In a statement, Delta Airlines said it plans to start Civil Reserve Air Fleet services beginning on Monday morning, with no effect on its commercial operations.
“For decades, Delta has actively played a role in supporting the U.S. Military and our troops. And we are again proud to pledge Delta people and our aircraft in support our country’s relief efforts,” Delta EVP and Chief of Operations John Laughter said in a prepared message.
Based on schedule data, the Atlanta-based airline plans to operate four flights on Monday, using an Airbus A350-900 and a Boeing 767-300 between Ramstein Air Base and Dulles in addition to two Airbus A330s from Dubai’s World Central Airport to Al Udeid Air Base and onward to Frankfurt’s Hahn Airport and Dulles.
Meanwhile, American Airlines plans to instate three aircraft starting on Monday, though it is unknown which aircraft type the carrier will operate.
“American is part of the CRAF program and is proud to fulfill its duty to help the U.S. military scale this humanitarian and diplomatic rescue mission,” the Fort Worth-based carrier said in a statement. “The images from Afghanistan are heartbreaking. The airline is proud and grateful of our pilots and flight attendants, who will be operating these trips to be a part of this life-saving effort.”
Currently, other U.S-based carriers like National Airlines, Eastern Airlines, Omni Air International and Atlas Air are voluntarily participating in the effort under the U.S. Transportation Command Callsign. For example, National Airlines operated its first evacuation effort on Saturday, from Al Udeid Air Base to Washington’s Dulles International Airport via Sofia, Bulgaria. At the time of writing, according to data from FlightRadar24, Eastern Airlines is currently operating two flights to and from Al Udeid Air Base in Qatar.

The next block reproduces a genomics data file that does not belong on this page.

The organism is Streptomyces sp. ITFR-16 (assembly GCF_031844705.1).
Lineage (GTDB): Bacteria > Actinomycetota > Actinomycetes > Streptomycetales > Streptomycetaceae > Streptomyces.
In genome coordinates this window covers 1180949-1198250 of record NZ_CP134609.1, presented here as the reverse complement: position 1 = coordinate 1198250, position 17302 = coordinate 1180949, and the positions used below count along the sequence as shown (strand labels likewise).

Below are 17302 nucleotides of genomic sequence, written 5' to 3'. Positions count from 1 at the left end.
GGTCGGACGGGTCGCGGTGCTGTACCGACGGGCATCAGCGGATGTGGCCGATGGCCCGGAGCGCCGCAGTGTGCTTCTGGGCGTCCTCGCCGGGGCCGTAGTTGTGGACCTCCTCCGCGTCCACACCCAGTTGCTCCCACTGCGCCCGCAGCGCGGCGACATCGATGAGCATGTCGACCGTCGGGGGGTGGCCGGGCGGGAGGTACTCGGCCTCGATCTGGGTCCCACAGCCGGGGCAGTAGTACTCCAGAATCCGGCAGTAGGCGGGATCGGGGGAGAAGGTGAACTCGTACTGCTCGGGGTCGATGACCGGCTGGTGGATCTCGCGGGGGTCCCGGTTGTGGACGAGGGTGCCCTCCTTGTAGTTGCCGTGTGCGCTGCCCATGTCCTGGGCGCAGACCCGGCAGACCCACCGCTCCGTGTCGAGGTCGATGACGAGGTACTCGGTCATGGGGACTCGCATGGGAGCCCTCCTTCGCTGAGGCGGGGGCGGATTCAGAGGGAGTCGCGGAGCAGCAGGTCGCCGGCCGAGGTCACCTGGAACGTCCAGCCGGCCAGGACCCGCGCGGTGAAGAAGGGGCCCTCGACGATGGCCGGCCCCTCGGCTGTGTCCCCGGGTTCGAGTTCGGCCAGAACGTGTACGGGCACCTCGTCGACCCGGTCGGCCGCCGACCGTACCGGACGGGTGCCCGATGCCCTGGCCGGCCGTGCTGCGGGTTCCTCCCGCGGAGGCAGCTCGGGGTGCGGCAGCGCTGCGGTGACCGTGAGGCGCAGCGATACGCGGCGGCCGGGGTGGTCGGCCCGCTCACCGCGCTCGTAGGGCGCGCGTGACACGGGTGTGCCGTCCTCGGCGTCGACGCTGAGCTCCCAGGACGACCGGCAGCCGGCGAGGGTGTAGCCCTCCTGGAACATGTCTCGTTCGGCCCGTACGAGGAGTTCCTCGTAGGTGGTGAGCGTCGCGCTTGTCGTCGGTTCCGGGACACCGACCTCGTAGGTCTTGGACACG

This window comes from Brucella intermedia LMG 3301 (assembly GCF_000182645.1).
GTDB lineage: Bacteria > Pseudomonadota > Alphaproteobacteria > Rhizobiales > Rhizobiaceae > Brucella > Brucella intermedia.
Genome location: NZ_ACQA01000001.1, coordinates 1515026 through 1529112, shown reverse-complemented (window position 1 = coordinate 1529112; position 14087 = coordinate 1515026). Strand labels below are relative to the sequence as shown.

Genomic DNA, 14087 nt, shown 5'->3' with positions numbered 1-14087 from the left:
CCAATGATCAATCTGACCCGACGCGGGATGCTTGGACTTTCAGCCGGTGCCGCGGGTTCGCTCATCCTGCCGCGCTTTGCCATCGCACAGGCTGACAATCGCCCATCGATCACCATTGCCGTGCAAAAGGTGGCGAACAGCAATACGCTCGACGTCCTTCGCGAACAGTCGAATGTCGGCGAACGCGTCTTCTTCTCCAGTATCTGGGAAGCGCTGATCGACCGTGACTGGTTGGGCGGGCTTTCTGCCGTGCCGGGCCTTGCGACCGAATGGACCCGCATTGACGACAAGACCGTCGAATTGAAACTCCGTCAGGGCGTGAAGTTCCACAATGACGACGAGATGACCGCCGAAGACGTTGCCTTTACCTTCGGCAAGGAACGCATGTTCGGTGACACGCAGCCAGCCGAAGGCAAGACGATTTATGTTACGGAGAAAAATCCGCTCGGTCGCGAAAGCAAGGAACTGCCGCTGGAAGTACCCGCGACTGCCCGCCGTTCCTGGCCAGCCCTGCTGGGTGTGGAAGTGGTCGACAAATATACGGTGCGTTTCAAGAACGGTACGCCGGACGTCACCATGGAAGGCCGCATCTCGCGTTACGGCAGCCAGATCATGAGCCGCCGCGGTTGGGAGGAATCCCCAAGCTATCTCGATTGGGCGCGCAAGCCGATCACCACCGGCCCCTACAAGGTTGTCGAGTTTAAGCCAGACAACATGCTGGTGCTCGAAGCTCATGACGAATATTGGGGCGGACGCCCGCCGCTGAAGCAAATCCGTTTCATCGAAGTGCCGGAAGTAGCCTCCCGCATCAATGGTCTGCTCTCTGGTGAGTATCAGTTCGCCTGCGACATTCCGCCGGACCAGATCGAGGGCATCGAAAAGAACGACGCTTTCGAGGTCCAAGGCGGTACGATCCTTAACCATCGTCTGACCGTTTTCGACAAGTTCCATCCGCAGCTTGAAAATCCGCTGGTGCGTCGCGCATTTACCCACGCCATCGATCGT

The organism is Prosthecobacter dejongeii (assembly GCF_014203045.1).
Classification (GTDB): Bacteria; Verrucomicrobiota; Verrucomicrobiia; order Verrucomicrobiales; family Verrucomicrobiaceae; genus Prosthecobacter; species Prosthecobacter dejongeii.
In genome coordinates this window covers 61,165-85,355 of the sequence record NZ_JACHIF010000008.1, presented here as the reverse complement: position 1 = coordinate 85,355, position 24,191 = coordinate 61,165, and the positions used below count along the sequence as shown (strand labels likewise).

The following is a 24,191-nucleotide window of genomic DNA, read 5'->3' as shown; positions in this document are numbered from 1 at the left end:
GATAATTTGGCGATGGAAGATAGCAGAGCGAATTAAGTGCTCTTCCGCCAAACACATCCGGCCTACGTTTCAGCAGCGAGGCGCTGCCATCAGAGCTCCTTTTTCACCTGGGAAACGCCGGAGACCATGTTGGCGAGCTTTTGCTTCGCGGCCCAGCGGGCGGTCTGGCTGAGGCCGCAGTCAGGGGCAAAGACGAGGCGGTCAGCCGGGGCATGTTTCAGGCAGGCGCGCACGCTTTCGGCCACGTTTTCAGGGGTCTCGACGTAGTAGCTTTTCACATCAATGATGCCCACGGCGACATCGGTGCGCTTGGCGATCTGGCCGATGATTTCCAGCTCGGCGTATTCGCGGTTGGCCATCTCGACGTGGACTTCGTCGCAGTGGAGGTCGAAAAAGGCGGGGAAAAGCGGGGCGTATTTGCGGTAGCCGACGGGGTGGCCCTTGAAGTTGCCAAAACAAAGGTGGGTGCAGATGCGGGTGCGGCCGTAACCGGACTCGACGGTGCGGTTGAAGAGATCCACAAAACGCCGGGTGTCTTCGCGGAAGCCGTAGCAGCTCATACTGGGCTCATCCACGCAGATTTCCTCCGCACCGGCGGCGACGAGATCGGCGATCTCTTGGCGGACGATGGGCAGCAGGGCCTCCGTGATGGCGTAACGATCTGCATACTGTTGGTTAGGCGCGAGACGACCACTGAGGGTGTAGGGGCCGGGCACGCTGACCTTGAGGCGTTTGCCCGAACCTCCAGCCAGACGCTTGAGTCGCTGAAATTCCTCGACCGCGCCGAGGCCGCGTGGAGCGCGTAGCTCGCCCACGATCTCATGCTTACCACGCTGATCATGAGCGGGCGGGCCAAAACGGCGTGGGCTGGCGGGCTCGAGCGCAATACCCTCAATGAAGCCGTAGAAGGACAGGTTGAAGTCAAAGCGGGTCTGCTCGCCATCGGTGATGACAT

An International Effort
Furthermore, foreign carriers are participating in the movement, ferrying passengers to airports such as Washington’s Dulles International Airport, expected to become the central processing center for operations.
For example, Kuwait Airways has flown multiple charters to Dulles since August 16, utilizing its Boeing 777-300ER aircraft. From Al Udeid Air Base, Ethiopian Airlines has operated several charters to Washington Dulles with its Airbus A350-900 and Boeing 787-9. On Sunday, Gulf Air flew its first evacuee charter from Bahrain to Washington Dulles. Before the takeover of Kabul by the Taliban, Qatar Airways began operating charter flights to Dulles, using its Boeing 777-300ER, carrying Afghan translators to the U.S.
In the future, New Jersey’s Joint Base Macguire-Dix-Hurst will become another airport accepting evacuees, constructing a “tent city” and preparing essential equipment such as food and water for use as soon as next week. The Pentagon had identified three bases to house refugees in the U.S.: Fort Bliss, Texas; Fort Lee, Vir. and Fort McCoy, Wis.
Per a previous report by AirlineGeeks, other airlines are evacuating Afghani citizens for their respective home countries. Lufthansa plans to operate evacuee flights for Germany via Tashkent, Uzbekistan and Doha using its Airbus A340-300s. Additionally, Pakistan International Airlines flew multiple flights, utilizing widebody aircraft to evacuate Pakistani citizens.
World governments are also ferrying military aircraft to assist in the efforts to evacuate Afghanistan. For example, the French Air Force and British Air Force have flown their Airbus A400Ms into Kabul, and the Italian Air Force has flown its Boeing KC-767A transport aircraft from Kabul to Rome.